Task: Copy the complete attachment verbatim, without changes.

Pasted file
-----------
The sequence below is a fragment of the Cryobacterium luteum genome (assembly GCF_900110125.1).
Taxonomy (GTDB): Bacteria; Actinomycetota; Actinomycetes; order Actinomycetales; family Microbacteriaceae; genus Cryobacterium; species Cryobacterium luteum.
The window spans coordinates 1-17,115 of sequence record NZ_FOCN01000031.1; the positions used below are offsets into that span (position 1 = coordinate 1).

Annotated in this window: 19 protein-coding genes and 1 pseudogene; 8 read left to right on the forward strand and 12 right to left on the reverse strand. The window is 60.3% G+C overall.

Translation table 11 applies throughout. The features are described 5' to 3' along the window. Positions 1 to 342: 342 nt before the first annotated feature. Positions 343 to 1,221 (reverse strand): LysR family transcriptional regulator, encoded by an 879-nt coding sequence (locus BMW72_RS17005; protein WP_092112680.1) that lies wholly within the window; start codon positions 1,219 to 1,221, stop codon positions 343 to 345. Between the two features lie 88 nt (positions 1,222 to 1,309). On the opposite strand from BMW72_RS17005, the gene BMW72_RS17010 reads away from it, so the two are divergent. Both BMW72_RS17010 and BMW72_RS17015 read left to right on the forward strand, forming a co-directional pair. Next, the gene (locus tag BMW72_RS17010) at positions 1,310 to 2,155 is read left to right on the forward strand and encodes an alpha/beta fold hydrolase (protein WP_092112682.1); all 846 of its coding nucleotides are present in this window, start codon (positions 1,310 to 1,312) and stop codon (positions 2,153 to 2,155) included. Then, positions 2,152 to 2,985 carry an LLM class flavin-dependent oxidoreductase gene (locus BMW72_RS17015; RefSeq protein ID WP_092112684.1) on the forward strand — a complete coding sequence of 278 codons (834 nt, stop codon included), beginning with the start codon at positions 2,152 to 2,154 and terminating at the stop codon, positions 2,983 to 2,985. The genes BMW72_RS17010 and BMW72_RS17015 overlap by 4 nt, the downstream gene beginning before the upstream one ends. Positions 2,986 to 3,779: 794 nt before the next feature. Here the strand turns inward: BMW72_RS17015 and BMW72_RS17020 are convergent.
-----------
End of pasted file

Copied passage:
The sequence below is a fragment of the Cryobacterium luteum genome (assembly GCF_900110125.1).
Taxonomy (GTDB): Bacteria; Actinomycetota; Actinomycetes; order Actinomycetales; family Microbacteriaceae; genus Cryobacterium; species Cryobacterium luteum.
The window spans coordinates 1-17,115 of sequence record NZ_FOCN01000031.1; the positions used below are offsets into that span (position 1 = coordinate 1).

Annotated in this window: 19 protein-coding genes and 1 pseudogene; 8 read left to right on the forward strand and 12 right to left on the reverse strand. The window is 60.3% G+C overall.

Translation table 11 applies throughout. The features are described 5' to 3' along the window. Positions 1 to 342: 342 nt before the first annotated feature. Positions 343 to 1,221 (reverse strand): LysR family transcriptional regulator, encoded by an 879-nt coding sequence (locus BMW72_RS17005; protein WP_092112680.1) that lies wholly within the window; start codon positions 1,219 to 1,221, stop codon positions 343 to 345. Between the two features lie 88 nt (positions 1,222 to 1,309). On the opposite strand from BMW72_RS17005, the gene BMW72_RS17010 reads away from it, so the two are divergent. Both BMW72_RS17010 and BMW72_RS17015 read left to right on the forward strand, forming a co-directional pair. Next, the gene (locus tag BMW72_RS17010) at positions 1,310 to 2,155 is read left to right on the forward strand and encodes an alpha/beta fold hydrolase (protein WP_092112682.1); all 846 of its coding nucleotides are present in this window, start codon (positions 1,310 to 1,312) and stop codon (positions 2,153 to 2,155) included. Then, positions 2,152 to 2,985 carry an LLM class flavin-dependent oxidoreductase gene (locus BMW72_RS17015; RefSeq protein ID WP_092112684.1) on the forward strand — a complete coding sequence of 278 codons (834 nt, stop codon included), beginning with the start codon at positions 2,152 to 2,154 and terminating at the stop codon, positions 2,983 to 2,985. The genes BMW72_RS17010 and BMW72_RS17015 overlap by 4 nt, the downstream gene beginning before the upstream one ends. Positions 2,986 to 3,779: 794 nt before the next feature. Here the strand turns inward: BMW72_RS17015 and BMW72_RS17020 are convergent.